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5 Reasons Why WannaCry's Cyber Attacks Create a Nightmare for the Corporate World

News

This week's cyber attacks were a (literal) shock to the system. Unexpected, global repercussions left few countries untouched, and everyone wondering - is this just the essence of the age we're living in - that some foreign body can slip a bug into some innocuous email and hey presto they have our medical records detailing our (perhaps sordid) past?


It is indeed a terrifying prospect. How many links a day do you click on from your boss? How many zip file downloads in a week? It appears that despite whatever preventative measures you've put in place to stop hackers from getting on your computer, they're able to get by them. What does this mean for business? Nothing really, apart from doomsday itself.

The reason attacks like this don't get solved is because of a number of factors, the most compelling of which is victim co-operation. If a company reveals their system has been hacked, it can translate into a massive dive in stock prices requiring innumerable contingency plans to be put in place. Customer trust itself is invariably lost, and a steady dip in revenue will result until WannaCry have left the headlines and the PR nightmare is finally over.

Below are the reasons why hackers like WannaCry should scare the living daylights out of businesses everywhere.

1. They have the ability to infect even the most complex and broad systems, such as Britain's healthcare organization

All eyes are on the U.K after WannaCry got into what is one of the bedrocks of any country: its healthcare system. Locked out of computers and files, nurses and doctors within the NHS experienced difficulty carrying out even the most menial of tasks once the hackers got into their computers. There is speculation that because of the time it took to regain control of their entire network, lives were lost in the process. Like any healthcare provider throughout the world, the NHS is a business at its core. Having already been under scrutiny by the parties lobbying for favor in the upcoming British election, this cannot have been an easy week in the office for the IT department and those in PR, dealing with those whose information were too readily available for the hackers.

2. They don't care who they're targeting, hitting corporations big and small

The virus that infected the machines was called Ransomware, a malicious piece of software that blocks access to a computer system until a ransom is paid. One of the targets of the hack was Disney's next movie release, Pirates of the Caribbean 5. Hackers threatened to post the forthcoming film online in segments unless Disney paid the ransom in bitcoin. Disney's CEO Bob Iger has not budged, however, and refused to pay the ransom, instead working with federal investigators in the US. FedEx has also been hit in the US, but has said that it has “resumed normal operations,” and that its computer systems were healthy again.

In Asia, the situation seems less hopeful. More than 40,000 organizations were hit, 4,000 them academic institutions, including two of China’s most prestigious schools.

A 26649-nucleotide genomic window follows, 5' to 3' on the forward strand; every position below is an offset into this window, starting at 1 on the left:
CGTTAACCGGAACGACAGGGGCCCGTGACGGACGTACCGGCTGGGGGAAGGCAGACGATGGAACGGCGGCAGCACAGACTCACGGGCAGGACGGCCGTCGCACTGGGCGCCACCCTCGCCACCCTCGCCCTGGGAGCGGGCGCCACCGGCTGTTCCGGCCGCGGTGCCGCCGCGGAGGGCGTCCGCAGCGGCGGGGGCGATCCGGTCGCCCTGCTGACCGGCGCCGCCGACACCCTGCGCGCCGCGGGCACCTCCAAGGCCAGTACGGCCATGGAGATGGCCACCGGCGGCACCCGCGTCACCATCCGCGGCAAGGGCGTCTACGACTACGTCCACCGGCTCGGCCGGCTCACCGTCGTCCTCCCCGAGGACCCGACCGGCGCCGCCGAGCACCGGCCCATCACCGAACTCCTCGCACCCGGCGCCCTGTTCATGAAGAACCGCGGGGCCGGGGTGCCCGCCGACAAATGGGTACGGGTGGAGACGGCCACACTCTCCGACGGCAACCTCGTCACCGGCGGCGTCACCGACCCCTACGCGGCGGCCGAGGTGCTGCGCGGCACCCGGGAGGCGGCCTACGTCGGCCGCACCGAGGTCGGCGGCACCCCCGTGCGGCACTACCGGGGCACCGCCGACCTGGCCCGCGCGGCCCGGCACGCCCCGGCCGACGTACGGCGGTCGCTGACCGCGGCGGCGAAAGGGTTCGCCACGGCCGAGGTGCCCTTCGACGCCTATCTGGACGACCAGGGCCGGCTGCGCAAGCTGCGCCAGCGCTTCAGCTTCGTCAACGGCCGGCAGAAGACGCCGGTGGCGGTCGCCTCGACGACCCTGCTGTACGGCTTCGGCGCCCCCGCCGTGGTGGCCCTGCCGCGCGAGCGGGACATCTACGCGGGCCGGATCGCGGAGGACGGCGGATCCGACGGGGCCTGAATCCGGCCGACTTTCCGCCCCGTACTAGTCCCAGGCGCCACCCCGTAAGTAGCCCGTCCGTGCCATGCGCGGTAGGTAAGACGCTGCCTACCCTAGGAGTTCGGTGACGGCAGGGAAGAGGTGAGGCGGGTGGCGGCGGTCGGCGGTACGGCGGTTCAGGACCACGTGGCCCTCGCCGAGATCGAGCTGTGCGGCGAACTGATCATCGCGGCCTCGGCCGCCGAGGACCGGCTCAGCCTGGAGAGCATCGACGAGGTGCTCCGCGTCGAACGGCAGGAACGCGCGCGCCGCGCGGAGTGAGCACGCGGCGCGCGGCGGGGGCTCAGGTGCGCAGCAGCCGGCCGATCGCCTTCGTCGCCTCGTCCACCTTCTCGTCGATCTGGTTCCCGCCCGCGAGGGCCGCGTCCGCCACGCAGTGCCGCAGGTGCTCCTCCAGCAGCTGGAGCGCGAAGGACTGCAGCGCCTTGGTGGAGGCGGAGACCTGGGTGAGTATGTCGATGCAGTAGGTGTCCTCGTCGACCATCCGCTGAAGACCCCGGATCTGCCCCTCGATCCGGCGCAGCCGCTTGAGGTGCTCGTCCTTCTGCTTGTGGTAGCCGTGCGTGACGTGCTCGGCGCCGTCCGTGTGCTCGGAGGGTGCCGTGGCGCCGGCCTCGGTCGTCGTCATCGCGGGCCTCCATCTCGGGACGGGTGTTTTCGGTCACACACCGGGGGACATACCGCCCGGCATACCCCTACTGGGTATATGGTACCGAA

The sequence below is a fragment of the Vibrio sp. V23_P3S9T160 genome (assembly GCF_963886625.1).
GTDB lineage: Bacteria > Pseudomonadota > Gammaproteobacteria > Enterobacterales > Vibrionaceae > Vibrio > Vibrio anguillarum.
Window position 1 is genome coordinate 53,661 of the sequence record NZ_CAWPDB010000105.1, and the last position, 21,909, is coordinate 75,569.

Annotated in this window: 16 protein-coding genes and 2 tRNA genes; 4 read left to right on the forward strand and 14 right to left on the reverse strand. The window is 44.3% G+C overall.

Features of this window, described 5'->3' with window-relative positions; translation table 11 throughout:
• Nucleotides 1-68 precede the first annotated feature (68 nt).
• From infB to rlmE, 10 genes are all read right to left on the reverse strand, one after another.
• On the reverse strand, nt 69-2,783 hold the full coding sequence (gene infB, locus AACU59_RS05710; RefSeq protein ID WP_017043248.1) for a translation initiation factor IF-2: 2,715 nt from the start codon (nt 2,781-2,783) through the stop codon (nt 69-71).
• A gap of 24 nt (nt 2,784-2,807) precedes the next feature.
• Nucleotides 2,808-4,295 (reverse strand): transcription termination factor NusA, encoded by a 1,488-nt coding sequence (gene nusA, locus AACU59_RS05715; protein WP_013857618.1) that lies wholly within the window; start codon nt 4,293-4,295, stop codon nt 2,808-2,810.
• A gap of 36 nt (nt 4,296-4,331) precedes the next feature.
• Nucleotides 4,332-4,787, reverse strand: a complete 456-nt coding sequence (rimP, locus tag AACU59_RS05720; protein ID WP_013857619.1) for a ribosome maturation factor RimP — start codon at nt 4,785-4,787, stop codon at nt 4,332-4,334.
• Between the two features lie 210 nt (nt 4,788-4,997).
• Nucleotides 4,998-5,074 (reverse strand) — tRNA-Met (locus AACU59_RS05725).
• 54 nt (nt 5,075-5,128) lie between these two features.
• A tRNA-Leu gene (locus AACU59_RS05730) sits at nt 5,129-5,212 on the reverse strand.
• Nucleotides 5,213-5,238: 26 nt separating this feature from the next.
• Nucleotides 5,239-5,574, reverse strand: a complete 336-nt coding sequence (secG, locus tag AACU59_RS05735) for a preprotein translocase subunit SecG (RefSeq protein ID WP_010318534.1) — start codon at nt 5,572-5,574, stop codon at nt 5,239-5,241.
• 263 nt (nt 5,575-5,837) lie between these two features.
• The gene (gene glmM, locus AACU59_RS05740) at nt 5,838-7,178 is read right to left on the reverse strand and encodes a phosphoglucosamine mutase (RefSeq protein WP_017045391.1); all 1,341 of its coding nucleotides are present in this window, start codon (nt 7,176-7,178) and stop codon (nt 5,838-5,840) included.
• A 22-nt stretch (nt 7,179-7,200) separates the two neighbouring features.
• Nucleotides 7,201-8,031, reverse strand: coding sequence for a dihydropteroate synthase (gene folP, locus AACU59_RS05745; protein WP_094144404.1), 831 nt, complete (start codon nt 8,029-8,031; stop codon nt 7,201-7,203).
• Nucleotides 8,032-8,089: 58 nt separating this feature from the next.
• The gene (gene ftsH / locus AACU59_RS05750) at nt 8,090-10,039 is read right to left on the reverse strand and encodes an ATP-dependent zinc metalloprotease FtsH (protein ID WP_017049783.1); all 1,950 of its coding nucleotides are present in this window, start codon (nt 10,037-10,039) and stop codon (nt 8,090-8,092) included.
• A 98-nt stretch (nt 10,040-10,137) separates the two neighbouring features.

3. Their methods of monetary extraction are virtually untraceable, using the elusive bitcoin - making another attack a veritable promise

Bitcoin is a digital payment system invented by an unknown programmer, or group of programmers, under the name Satoshi Nakamoto. It was released in 2008 and has since been used in countless transactions within the 'dark web'. The transactions take place between users directly, without an intermediary, and as such cannot be traced because there is no third party involved. Once WannaCry had access to the computers they put up a ransom on the homepage requesting $300 via bitcoin for their computer to return to normalcy. 'Following the money trail' however does not apply here. Bitcoin, with close ties to North Korea, remains a stable monetary system.

4. Unless every single victim owns up to the breach, the likelihood of these hackers being caught is very low

It can be hard to pinpoint the extent of disruption, since some companies don’t report the attacks for fear of potential damage to their corporate reputations. For some companies, it’s easier to pay the $300 ransom, and then move on. This makes it more difficult for a comprehensive investigation to be carried out using international agencies. Again, this is another opportunity for a hack like this to be carried out with as much ease and destruction.

5. There were people and prevalent agencies that were aware this malware existed and did nothing to safeguard against such a breach

The Chinese government has placed the blame on the NSA for the attacks because apparently they had knowledge of the malware used to invade people's computers. The U.S government and its agencies are meant to act as safeguards for the countries' individuals and their corporations, and in this case, they majorly failed. What is the purpose of a security agency - if not to provide security? WannaCry have managed to expose a major hole in the so-called network of agencies charged with protecting the country's corporate and economic infrastructure. The effect from this and governmental uncertainty in general was a sharp decline in the value of the dollar. All in all, it was a bad week for all in business here in the U.S.

Nasdaq confirmed the dollar dipped this week amid political uncertainty. Photo courtesy of Barrons

Career

Male Managers Afraid To Mentor Women In Wake Of #MeToo Movement

Women in the workplace have always experienced a certain degree of discrimination from male colleagues, and according to new studies, it appears that it is becoming even more difficult for women to get acclimated to modern day work environments, in wake of the #MeToo Movement.


In a recent study conducted by LeanIn.org, in partnership with SurveyMonkey, 60% of male managers confessed to feeling uncomfortable engaging in social situations with women in and outside of the workplace. This includes interactions such as mentorships, meetings, and basic work activities. This statistic comes as a shocking 32% rise from 2018.